Conservative Party leadership candidate Kellie Leitch took aim at Mexican asylum seekers and the Trudeau government on Thursday, invoking the Harper-era notion of "bogus" refugees.
Leitch, who served in former prime minister Stephen Harper's Cabinet, blamed the Trudeau government for an increase in detained asylum seekers, in an email and Facebook post to her supporters on April 6.
Under the Harper government, Canada imposed visa requirements on travelers from Mexico, that the government said at the time was to reduce refugee claims from Mexican citizens in Canada.
In her Facebook post and email, Leitch writes:
"We knew it would happen.
When the Trudeau Liberals lifted the visa requirement on visitors from Mexico, we knew it would lead to an increase in bogus refugee claims. And it has.
As of March 9, 444 refugee claimants had been detained by the government in 2017 — more than in all of 2016.
This poorly thought out policy — designed to make Justin Trudeau look good, rather than do the right thing — is costing us more.
Leitch goes on to say that the Liberal government approved $12 million in additional funding to deal with "bogus Mexican refugee claims" and that it would cost hundreds of millions over the next 10 years, "with no benefit for Canadians."
Leitch argued the Harper-era tighter travel requirements for Mexican citizens had "no negative impact" on tourism in Canada. Asylum seekers in Canada have been on the rise in recent months. Hundreds of asylum seekers have crossed the U.S.-Canada border illegally seeking asylum in 2017, while others travel to Canada as visitors and later apply for asylum at government offices.
Some have blamed this increase in activity on U.S. President Donald Trump's attempt to impose restrictions on the entry of people from certain countries to the United States. The Canadian government said last month it was too soon to tell if it was a trend.
In response to Leitch's criticism, Public Safety Minister Ralph Goodale's spokesman Scott Bardsley said Leitch is "out of touch with reality" on her tourism claim.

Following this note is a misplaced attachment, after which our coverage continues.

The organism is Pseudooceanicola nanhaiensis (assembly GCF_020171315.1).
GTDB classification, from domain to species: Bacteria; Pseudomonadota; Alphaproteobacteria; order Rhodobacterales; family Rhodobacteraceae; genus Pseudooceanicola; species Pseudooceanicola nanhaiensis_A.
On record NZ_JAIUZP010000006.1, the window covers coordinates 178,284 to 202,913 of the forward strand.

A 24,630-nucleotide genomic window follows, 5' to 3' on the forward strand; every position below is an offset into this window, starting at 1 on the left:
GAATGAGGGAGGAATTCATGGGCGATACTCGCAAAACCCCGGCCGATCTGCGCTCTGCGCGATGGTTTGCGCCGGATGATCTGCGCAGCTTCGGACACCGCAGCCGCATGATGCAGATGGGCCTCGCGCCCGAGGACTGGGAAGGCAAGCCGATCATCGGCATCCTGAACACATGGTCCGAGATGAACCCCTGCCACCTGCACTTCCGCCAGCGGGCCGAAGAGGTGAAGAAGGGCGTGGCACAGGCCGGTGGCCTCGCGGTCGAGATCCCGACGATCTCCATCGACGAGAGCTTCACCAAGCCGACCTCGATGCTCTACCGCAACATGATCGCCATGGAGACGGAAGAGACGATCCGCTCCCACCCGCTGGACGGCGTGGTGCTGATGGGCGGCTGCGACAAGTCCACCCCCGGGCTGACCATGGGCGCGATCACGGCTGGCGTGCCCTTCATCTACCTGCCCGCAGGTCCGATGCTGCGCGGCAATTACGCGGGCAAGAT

"According to the Tourism Industry Association of Canada, the number of Mexicans visiting Canada plummeted by 50 per cent after its implementation," wrote Bardsley in an emailed response.
He said by the tourism associations' estimate, Canada lost out on $465 million from Mexican tourists during the years 2009-2014 as a result of the visa requirement.
Bardsley wrote that while Mexican visitors no longer need visas, they now require an Electronic Travel Authorization (eTA) to fly to or transit through Canada, which he said maintained robust border controls. But he didn't dispute Leitch's message that a much larger number of Mexicans were claiming asylum in Canada since the Trudeau government lifted its visa requirement for Mexico.
Leitch's proposal to reinstate the Mexican visa requirement was met mostly with support on Facebook, though some said they have nothing against Mexicans and would prefer that Canada shut out Muslim refugees instead.
Leitch sparked controversy over her leadership campaign platform plank to screen visitors and immigrants to Canada for 'Canadian values', such as whether they believe women are equal to men.
Critics have pointed to potential problems with Leitch's proposal to screen for values such as gender equality. In April 2016, Leitch and 90 Conservative MPs opted not to back an NDP motion on addressing the gender wage gap in Canada.
Fellow Conservative Party leadership candidates, including front-runner Maxime Bernier and Michael Chong, criticized Leitch over her proposed "values test," calling it an "unworkable" way to examine people's beliefs.